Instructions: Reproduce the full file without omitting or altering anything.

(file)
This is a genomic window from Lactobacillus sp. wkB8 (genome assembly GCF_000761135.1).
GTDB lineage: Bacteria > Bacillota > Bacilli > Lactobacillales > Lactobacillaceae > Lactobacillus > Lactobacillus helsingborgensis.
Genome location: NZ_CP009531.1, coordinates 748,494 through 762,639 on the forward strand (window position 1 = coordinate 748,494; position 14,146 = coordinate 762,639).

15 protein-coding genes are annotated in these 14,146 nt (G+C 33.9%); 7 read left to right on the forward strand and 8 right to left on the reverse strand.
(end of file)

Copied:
This is a genomic window from Lactobacillus sp. wkB8 (genome assembly GCF_000761135.1).
GTDB lineage: Bacteria > Bacillota > Bacilli > Lactobacillales > Lactobacillaceae > Lactobacillus > Lactobacillus helsingborgensis.
Genome location: NZ_CP009531.1, coordinates 748,494 through 762,639 on the forward strand (window position 1 = coordinate 748,494; position 14,146 = coordinate 762,639).

15 protein-coding genes are annotated in these 14,146 nt (G+C 33.9%); 7 read left to right on the forward strand and 8 right to left on the reverse strand.